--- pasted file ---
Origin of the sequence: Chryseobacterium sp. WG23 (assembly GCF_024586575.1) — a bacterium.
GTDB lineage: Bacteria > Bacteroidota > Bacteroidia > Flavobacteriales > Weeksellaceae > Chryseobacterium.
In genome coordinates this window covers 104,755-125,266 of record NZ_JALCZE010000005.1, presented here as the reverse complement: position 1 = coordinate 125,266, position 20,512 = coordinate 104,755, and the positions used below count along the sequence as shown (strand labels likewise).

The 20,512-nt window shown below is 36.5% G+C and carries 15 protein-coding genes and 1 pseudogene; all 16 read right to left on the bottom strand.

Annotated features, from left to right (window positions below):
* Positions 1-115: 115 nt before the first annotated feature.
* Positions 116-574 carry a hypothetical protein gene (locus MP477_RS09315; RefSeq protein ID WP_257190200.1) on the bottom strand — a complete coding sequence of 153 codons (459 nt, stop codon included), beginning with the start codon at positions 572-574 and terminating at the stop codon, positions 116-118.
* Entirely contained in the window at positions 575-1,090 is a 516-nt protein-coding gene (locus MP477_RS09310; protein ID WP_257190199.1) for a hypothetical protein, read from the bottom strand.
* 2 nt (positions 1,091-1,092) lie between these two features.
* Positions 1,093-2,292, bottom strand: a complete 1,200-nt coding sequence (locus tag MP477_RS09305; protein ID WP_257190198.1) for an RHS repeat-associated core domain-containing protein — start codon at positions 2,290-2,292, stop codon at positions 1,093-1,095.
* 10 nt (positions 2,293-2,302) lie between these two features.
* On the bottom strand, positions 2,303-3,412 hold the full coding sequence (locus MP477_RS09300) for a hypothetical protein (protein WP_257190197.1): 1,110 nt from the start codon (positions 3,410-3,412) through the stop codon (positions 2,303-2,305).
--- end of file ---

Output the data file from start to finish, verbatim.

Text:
Origin of the sequence: Chryseobacterium sp. WG23 (assembly GCF_024586575.1) — a bacterium.
GTDB lineage: Bacteria > Bacteroidota > Bacteroidia > Flavobacteriales > Weeksellaceae > Chryseobacterium.
In genome coordinates this window covers 104,755-125,266 of record NZ_JALCZE010000005.1, presented here as the reverse complement: position 1 = coordinate 125,266, position 20,512 = coordinate 104,755, and the positions used below count along the sequence as shown (strand labels likewise).

The 20,512-nt window shown below is 36.5% G+C and carries 15 protein-coding genes and 1 pseudogene; all 16 read right to left on the bottom strand.

Annotated features, from left to right (window positions below):
* Positions 1-115: 115 nt before the first annotated feature.
* Positions 116-574 carry a hypothetical protein gene (locus MP477_RS09315; RefSeq protein ID WP_257190200.1) on the bottom strand — a complete coding sequence of 153 codons (459 nt, stop codon included), beginning with the start codon at positions 572-574 and terminating at the stop codon, positions 116-118.
* Entirely contained in the window at positions 575-1,090 is a 516-nt protein-coding gene (locus MP477_RS09310; protein ID WP_257190199.1) for a hypothetical protein, read from the bottom strand.
* 2 nt (positions 1,091-1,092) lie between these two features.
* Positions 1,093-2,292, bottom strand: a complete 1,200-nt coding sequence (locus tag MP477_RS09305; protein ID WP_257190198.1) for an RHS repeat-associated core domain-containing protein — start codon at positions 2,290-2,292, stop codon at positions 1,093-1,095.
* 10 nt (positions 2,293-2,302) lie between these two features.
* On the bottom strand, positions 2,303-3,412 hold the full coding sequence (locus MP477_RS09300) for a hypothetical protein (protein WP_257190197.1): 1,110 nt from the start codon (positions 3,410-3,412) through the stop codon (positions 2,303-2,305).